One of the more unusual introductions at last June's NeoCon, the international exposition for office design held in Chicago, was a "pod" that looks like a prop from a sci-fi movie.
Called Computer Space One, the 4-foot-wide, 7-foot-long and 4 1/2 -foot-tall elliptical cocoon is crafted from maple solids and veneers, with an upper part of translucent plastic.
Designed by Douglas Ball for New Space Inc., a division of Gilbert International Inc., it is made to be climbed into as you would a car. The idea is to close the door and shut out distractions. Everything in it, including low-voltage diffused light to eliminate glare from a computer monitor, an air circulation system and a seat that moves back and forth on a track like a rowing machine, is self-contained.
If the pod seems a bit impractical (and costly, at $6,000), it illustrates the scope of a growing problem. Of the 40 million people working at home -- that's 38 percent of U.S. households -- most don't enjoy the luxury of a separate work space.
Finding a happy medium between form and function has been the biggest challenge in designing furniture for the home office.
Designers Tom Newhouse and Don Shepherd, who work out of studios in their own homes, investigated the inherent problems of the home office while visiting about 40 of them from coast to coast as part of a two-year research project.
The designers had experienced the conveniences as well as the hazards of combining work and home first-hand, but they still were flabbergasted at the clash of home and office cultures.
One image was indelible: underwear stacked on a printer.
"The collision of home and office was so literal, so physical -- everything was all jammed in together," Mr. Shepherd said. "The reality may be nurturing a sick child in the same room where you're writing the corporate report. Socks in one drawer, files in the other."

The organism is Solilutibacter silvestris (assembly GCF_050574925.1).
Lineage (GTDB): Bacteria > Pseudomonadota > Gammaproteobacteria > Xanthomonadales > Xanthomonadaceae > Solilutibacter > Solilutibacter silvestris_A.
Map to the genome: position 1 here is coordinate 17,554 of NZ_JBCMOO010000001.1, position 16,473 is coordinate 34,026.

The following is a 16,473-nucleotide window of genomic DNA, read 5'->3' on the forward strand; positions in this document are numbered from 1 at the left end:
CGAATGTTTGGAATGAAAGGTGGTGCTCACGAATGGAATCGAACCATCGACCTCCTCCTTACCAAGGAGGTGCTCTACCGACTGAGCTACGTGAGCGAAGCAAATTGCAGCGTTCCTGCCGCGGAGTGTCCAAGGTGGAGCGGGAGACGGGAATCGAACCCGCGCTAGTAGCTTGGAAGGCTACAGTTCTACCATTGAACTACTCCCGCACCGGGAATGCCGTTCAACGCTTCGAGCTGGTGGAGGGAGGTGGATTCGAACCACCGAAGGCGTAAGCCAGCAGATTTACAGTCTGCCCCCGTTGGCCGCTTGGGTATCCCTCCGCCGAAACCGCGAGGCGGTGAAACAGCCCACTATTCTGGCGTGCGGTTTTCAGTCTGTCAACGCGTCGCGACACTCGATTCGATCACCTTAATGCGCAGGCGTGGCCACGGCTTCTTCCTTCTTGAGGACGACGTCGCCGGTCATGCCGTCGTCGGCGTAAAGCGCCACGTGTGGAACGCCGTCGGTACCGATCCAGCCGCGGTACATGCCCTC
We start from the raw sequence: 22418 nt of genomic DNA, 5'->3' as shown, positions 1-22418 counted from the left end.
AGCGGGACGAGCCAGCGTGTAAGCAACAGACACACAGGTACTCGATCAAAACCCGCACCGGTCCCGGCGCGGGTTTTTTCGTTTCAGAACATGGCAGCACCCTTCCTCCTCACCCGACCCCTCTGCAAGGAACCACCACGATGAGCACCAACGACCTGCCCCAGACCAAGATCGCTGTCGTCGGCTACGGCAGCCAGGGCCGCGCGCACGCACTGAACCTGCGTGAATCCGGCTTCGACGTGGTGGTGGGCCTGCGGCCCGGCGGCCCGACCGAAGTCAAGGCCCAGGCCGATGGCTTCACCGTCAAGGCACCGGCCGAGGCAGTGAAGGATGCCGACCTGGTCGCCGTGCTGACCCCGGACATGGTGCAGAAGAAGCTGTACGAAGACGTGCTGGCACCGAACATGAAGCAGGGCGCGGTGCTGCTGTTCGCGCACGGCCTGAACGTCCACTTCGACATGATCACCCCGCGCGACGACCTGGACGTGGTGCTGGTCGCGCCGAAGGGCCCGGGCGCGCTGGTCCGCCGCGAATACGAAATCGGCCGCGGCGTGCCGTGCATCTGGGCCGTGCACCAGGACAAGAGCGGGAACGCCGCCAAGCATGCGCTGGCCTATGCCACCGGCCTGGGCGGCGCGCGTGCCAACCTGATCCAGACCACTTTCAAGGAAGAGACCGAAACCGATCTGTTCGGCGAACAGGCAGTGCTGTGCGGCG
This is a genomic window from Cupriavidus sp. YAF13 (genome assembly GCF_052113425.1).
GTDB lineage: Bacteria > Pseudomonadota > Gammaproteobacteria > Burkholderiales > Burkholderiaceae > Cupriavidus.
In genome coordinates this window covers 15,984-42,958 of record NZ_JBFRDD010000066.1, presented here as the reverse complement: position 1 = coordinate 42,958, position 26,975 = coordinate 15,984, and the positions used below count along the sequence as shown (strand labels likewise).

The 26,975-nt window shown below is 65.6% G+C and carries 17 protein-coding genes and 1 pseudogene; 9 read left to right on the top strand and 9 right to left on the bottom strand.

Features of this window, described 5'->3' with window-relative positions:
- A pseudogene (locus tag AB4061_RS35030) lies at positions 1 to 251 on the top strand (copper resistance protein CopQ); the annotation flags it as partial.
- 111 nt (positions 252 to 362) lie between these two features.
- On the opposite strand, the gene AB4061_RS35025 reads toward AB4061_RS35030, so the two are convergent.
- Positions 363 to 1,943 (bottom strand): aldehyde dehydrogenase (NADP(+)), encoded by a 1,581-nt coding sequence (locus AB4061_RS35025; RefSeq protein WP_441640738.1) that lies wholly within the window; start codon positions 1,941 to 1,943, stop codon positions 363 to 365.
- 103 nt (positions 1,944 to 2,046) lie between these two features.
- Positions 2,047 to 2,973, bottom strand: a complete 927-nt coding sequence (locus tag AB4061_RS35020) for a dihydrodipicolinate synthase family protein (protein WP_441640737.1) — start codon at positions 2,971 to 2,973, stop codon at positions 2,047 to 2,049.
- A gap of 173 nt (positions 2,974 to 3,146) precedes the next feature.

Mr. Newhouse and Mr. Shepherd were commissioned by Herman Miller, a leading manufacturer of office furnishings, to create its first office collection for the home.
Best known for its classic design, Herman Miller was a pioneer of modern residential furniture in the early '30s. Some of its designs -- such as the Eames lounge chair and ottoman and the Noguchi table -- are part of museum collections. In the '70s, Herman Miller was propelled into the Fortune 500 with its invention of office furniture systems.
To take office furniture into the home market, the company ( 646-4400) researched work habits and office requirements, and tested its prototypes in real-life situations. The collection was launched in June at Crate & Barrel stores ( 323-5461). A second collection designed by Jean Berise has just been introduced.
The TD Collection (named for Tom and Don) consists of components that can be combined to fit a variety of spaces. The desks, storage cabinets, bookcases and various accessories VTC such as bins, adjustable keyboard tray and work organizers, are sized, shaped and finished to fit any room or area in the home. This includes guest rooms, master bedrooms or the corners of family or living rooms and, of course, rooms dedicated solely to office use.
What distinguishes this group from others is that it is crafted from solid cherry. The design is characterized by a Shaker-like simplicity that Mr. Newhouse says looks comfortable "sitting next to traditional Duncan Phyfe furniture or very high-tech modern sofas."
The TD Collection has troughs and channels to contain and conceal the tangle of cables that flow from computer, telephone, fax machine, printer, modem, scanner and surge suppressor.
Despite the highly functional nature of the furniture, the collection has an appealing sculptural quality. The desk is only 25 inches deep and the diagonal return (to complete an L-shape) is a little under 20 inches, to accommodate an articulating keyboard. The basic 45-inch-wide, 29-inch-tall desk has optional drop leaves, which more than double the standard width from 42 to 92 inches, and a display, which expands the depth from 25 to 36 inches.
A product guide walks the buyer through the components of the collection, which range from about $200 for a printer shelf to $1,500 for the big desk with drop leaves. The pieces are fully described, and 13 floor plans are suggested for three situations: shared private space, such as a master bedroom; shared common space, such as a living room; or space solely for office use.
Herman Miller isn't the only office furniture manufacturer to jump on the home office bandwagon: "We think it's a really booming market," said Ken Tameling of Turnstone, a subsidiary of Steelcase Inc.
Turnstone, which was launched in May, includes two desk styles in two sizes (30 inches wide by 48 or 60 inches long), stackable storage cabinets (including lateral files with drawers) and a technology cart on casters that has an open back for printers and fax machines and a flip top for easier access to printer papers.